Author: Anton Chekhov
Translated by Peter Sekirin.
ISBN: 978-1-933648-86-6

Click Here To Purchase A Night in the Cemetery: And Other Stories of Crime and Suspense

In 1886, celebrated Russian author Dmitry Grigorovich wrote a letter to the 26 year-old Anton Chekov, complimenting the young author on his talent and advising him to slow down and concentrate on the quality of his writing.

Chekov – a physician and part-time writer who was then making more money by writing than by practicing medicine -- was thunderstruck by the weight of the compliment and admitted that he had previously written his stories in a mechanical fashion, like that of a dispassionate journalist rather than an emotionally involved writer. The young doctor/writer took Grigorovich’s advice seriously and the following year he won the coveted Russian Pushkin Prize for his collection of short stories, “At Dusk.” He went on to become one of Imperial Russia’s most celebrated writers.

The journalistic tone of Chekhov’s pre-fame stories – many of them murder mysteries -- is completely understandable when one considers that for a time, Chekhov worked for the police as a medic in criminal investigations.  However, the tone of these early stories featured in “A Night in the Cemetery,” collected and translated by Russian scholar, Peter Sekirin, is anything but serious.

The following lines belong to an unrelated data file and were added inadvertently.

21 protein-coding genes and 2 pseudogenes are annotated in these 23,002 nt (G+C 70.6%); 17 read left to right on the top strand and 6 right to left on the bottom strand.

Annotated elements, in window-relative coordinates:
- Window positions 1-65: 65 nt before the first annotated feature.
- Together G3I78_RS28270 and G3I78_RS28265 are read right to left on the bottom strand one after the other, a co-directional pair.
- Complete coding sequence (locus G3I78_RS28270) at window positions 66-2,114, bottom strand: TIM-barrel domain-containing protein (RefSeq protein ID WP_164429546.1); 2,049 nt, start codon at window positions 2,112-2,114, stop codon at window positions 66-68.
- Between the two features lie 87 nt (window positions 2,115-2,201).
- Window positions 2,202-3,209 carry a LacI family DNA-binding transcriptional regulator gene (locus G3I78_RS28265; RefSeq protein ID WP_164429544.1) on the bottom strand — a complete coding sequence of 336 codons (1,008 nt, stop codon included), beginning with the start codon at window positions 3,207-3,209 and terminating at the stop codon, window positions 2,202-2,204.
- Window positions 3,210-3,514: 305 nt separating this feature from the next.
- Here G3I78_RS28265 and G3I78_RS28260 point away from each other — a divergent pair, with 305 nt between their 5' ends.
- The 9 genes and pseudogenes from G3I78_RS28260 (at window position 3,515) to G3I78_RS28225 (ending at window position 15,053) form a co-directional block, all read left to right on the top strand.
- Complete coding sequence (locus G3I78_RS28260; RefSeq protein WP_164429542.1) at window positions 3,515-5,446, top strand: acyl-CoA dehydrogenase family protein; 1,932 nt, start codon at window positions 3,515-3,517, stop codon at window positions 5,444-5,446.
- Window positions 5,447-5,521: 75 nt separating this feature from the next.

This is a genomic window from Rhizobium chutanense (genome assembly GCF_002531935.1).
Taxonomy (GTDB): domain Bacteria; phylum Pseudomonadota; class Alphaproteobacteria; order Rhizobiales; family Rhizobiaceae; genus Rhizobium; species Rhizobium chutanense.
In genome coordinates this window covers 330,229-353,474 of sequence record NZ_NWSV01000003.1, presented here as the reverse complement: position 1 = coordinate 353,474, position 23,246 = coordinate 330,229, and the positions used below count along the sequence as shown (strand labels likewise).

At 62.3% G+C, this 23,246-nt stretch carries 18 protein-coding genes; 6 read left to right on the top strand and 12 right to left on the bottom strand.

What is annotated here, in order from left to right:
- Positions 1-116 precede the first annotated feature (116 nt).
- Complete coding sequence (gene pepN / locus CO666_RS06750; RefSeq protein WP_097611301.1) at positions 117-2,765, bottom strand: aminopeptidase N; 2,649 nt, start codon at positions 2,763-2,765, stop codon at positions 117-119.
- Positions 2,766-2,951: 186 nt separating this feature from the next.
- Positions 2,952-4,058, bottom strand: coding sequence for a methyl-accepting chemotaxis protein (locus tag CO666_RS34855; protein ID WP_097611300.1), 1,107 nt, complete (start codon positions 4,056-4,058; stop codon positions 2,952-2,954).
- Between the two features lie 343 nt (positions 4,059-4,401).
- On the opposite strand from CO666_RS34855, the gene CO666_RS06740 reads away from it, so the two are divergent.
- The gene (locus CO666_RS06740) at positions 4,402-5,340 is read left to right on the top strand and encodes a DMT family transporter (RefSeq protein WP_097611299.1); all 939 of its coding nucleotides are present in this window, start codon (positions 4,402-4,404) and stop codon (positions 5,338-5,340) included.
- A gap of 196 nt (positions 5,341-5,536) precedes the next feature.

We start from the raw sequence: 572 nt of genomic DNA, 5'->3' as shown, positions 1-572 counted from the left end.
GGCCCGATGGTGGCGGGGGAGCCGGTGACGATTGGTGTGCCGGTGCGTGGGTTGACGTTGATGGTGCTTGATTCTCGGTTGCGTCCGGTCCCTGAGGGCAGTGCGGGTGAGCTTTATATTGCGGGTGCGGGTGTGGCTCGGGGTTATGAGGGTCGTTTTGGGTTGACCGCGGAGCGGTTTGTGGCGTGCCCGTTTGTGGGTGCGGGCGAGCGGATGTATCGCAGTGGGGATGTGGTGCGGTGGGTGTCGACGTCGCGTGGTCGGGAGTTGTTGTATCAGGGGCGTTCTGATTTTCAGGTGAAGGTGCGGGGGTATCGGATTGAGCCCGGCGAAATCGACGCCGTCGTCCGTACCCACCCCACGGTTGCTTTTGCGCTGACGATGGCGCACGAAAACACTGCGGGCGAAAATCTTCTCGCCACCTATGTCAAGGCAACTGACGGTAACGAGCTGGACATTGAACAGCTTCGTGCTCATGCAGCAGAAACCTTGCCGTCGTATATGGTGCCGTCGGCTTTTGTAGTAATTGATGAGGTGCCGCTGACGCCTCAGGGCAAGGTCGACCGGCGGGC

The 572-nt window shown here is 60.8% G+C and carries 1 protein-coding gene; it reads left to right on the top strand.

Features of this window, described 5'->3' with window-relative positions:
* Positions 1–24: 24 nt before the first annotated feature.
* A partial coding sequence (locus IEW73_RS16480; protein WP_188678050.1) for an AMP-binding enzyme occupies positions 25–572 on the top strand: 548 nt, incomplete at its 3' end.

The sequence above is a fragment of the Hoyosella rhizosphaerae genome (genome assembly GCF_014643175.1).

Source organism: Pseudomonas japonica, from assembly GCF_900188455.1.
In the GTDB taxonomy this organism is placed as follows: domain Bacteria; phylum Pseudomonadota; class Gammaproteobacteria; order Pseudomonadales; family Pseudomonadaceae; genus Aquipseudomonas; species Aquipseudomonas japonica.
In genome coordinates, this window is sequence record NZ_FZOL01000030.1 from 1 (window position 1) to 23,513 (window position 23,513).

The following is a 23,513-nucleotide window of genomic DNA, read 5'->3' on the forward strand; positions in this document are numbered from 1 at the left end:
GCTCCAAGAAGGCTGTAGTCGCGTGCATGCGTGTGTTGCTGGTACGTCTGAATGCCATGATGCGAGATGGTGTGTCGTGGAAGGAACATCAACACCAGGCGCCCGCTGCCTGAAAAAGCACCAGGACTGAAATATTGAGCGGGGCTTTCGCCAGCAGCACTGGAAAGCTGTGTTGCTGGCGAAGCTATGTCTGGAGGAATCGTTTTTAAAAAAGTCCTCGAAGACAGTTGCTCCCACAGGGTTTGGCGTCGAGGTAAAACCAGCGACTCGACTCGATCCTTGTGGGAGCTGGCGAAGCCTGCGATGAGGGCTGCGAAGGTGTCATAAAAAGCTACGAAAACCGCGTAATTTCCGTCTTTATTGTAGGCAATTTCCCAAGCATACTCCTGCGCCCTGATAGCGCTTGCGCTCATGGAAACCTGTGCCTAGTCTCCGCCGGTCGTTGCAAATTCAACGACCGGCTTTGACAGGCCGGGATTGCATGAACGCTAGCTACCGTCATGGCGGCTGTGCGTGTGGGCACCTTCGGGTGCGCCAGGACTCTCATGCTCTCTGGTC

For instance, one tale takes readers on an elaborate search for a murder victim only to discover the victim alive and well at the end of the tale. Another portrays a prosecuting attorney who “was like many of his kind: he spoke nasally, could not pronounce the letter “k” and blew his nose constantly.” He was no match for the skilled defense attorney in the story whose “kind . . . plays a key role in those cheap novels that end in a guilty verdict for the protagonist and the applause of the public.” The skilled defense attorney so powerfully plays at the emotions of an entire courtroom regarding the “humanity” of the accused man that the accused jumps up and confesses his guilt.

Many of the stories are obviously just writing exercises or sketches, yet even these are often well-crafted and hilarious in a wry, Chekovian sort of way.  The initial paragraph of “What You Usually Find in Novels,” a sketch which barely fills two pages, reads:  “A duke, a duchess who used to be a beautiful woman, a rich man who lives next door, a left-wing novelist, and impoverished nobleman, a foreign musician, various servants: butlers, nurses, and tutors, a German estate manager, a gentleman, and an heir from America.”

The last paragraph is significantly shorter: “Seven moral sins at the beginning, a crime in the middle, and a wedding at the end.”

The stories collected in A Night in the Cemetery aren’t necessarily the work of a master craftsmen but it’s obvious that their author was well on his way to becoming just that. This collection is a fascinating read to anyone interested in the evolution of a literary master and also provides a close-up (if extremely wry) glimpse of Imperial Russia.

 Click Here To Purchase A Night in the Cemetery: And Other Stories of Crime and Suspense